At Chess Made Fun we believe introducing chess to your child may begin at a young age. Be structured in your chess time. Set aside 5-15 minutes of dedicated time to chess a couple of days a week. They will begin to look forward to “playing chess”. Below are some guidelines for introducing chess to your young children. These are just guidelines. Every child learns at a different pace, so you may adjust to your child’s specific needs.
0-1 years of age
You may start from birth by reading chess books to your child. Reading the names of the pieces and their movement from a young age will begin your journey. Play chess in front of your baby and young children. Seeing the pieces move across the board will usually intrigue them. Purchase a silicone chess set. When your baby is old enough to grasp objects let them grab the pieces supervised naming the pieces they are holding.
1-2 years of age
Let them play with the silicone chessboard supervised. Taking the pieces in and out of the bag, placing them on the board, or just playing with them in their own way will teach them how to hold a piece, what a chessboard is and the names of the pieces. Introduce chess themed toys; castles, kings, queens and knights. Let their imaginations fly while they are playing and having fun.
2-2.5 years of age
If you haven’t already purchased Chess is Child’s Play, we highly recommend it. This book will teach you proper techniques with lots of tips for parents to use during lesson time. There is a chapter of how to teach chess to your 2-4 year old introducing mini-games you can use during your lesson time. The book’s mini-games continue until they know how each piece moves, how to attack, capture, check and checkmate. The book will grow with your child until they know how to play chess. It is written for parents, and may be understood even if you don’t know how to play chess.
By now your child should know the names of each piece. The next step is introducing piece recognition. Teach them what each piece is named, and make a fun game out of it. Start with one piece at a time (Ex. Pull out the 8 pawns put the other pieces up). Show your child the pawn, and tell them the name of the piece. Set it in the center of a square in the starting position. Pull out another pawn and ask them the name of the piece. Repeat these steps over and over until you pull out a pawn, and they are able to call it a pawn when asked without help. The attention span of a child this young is short. When their attention begins to fade stop the lesson. Pushing them too hard could discourage them from wanting to play or participate in their lessons.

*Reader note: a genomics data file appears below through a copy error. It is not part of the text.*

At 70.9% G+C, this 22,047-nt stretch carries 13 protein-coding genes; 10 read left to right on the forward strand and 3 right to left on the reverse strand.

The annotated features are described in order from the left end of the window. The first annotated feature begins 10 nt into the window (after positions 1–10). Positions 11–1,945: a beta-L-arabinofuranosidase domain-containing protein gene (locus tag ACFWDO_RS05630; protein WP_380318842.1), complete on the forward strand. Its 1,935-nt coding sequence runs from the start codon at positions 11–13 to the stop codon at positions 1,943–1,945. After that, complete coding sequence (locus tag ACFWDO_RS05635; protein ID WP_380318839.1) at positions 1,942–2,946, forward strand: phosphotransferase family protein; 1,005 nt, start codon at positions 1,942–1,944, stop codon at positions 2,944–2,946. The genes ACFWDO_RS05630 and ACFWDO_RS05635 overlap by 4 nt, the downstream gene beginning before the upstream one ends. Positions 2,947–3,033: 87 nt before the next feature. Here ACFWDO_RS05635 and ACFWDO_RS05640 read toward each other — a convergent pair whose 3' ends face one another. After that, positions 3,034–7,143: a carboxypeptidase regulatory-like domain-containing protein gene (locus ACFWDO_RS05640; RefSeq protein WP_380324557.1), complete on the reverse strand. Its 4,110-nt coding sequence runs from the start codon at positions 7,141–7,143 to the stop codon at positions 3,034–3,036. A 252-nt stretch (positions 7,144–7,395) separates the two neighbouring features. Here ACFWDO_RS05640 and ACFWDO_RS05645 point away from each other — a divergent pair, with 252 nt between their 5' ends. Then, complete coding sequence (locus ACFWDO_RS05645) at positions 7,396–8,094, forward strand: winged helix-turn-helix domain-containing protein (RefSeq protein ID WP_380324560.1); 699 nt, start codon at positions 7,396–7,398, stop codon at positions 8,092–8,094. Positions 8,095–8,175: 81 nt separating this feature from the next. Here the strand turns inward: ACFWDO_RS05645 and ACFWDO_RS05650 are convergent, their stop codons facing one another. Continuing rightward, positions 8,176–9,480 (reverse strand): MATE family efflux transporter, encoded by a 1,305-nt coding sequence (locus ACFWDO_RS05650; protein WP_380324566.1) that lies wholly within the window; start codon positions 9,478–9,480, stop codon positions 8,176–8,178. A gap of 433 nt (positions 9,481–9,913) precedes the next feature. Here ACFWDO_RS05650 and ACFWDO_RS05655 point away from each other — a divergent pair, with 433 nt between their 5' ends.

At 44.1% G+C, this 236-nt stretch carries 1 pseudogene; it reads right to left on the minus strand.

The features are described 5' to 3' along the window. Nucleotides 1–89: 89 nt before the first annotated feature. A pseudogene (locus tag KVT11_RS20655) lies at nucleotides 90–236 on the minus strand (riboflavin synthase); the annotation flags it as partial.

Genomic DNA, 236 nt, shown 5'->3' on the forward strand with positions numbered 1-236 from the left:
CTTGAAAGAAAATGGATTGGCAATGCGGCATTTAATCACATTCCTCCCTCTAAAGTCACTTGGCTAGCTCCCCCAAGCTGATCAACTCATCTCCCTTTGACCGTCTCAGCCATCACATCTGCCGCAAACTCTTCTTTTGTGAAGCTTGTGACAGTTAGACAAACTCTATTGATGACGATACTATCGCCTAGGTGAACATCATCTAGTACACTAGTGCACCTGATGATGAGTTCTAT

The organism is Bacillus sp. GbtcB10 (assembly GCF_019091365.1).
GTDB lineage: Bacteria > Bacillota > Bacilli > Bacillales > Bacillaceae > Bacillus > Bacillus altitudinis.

Once your child knows the names of each piece, name recognition, and knows how to set a piece in the center of the square move on.
2.5-3 years of age
Teach your toddler how to set up the chessboard by showing your child where the pieces go in the starting position. Remember there should always be a white square in the bottom right corner of the chessboard. Here is a video teaching a 3 year old how to set up the chess board for advice. It will take many lessons to teaching them how to set up the chess board up to a few months depending on your child. When providing instructions be clear and consistent, so they do not become confused.
3 years of age
Once your toddler knows how to set up the chess board teach them how each piece moves. Start with one piece at a time during a lesson. Do not move on until they know how the piece moves. This may take many lessons to learn, so don’t get discouraged and remember to be patient. Most people will introduce the rook first because it is the easiest piece to explain. Take all the pieces off the chessboard except for the piece your child is learning during that lesson.
Once your toddler knows how each of the pieces move introduce attacking and capturing. Have a single rook on the board and put pawns in its path, and show how a rook can move forward, backwards or side to side and capture a piece. Move the pieces, and ask your child what pieces may the rook capture. Once your child understands the concept, move on to the next piece until they understand how each piece moves, attacks and captures.
Most toddlers won’t understand more advanced teachings. Stick to the basics, and make sure they understand how the pieces move, capture and attack. Once they are older you may introduce your child to mini-games and checkmate. Let us know in the comments some techniques you have used to teach chess to your toddler.